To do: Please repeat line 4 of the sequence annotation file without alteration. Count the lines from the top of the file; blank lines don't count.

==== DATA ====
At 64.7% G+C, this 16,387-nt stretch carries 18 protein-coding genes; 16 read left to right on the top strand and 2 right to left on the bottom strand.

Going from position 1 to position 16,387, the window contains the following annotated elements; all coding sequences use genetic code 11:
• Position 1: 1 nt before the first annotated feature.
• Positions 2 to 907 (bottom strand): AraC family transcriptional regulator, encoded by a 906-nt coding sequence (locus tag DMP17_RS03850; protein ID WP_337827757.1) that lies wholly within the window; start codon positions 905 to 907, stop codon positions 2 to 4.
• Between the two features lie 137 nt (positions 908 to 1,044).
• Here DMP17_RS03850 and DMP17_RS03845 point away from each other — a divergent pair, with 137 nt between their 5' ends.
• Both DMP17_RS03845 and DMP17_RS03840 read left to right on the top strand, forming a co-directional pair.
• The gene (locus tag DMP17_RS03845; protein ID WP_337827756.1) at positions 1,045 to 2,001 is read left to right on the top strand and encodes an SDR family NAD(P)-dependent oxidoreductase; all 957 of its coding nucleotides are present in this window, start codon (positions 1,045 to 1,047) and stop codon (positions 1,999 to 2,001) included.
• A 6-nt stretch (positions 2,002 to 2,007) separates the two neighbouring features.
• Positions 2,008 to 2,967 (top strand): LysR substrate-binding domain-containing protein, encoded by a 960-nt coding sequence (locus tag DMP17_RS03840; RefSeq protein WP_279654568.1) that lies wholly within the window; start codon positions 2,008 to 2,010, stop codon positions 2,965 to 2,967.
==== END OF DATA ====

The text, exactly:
• Positions 2 to 907 (bottom strand): AraC family transcriptional regulator, encoded by a 906-nt coding sequence (locus tag DMP17_RS03850; protein ID WP_337827757.1) that lies wholly within the window; start codon positions 905 to 907, stop codon positions 2 to 4.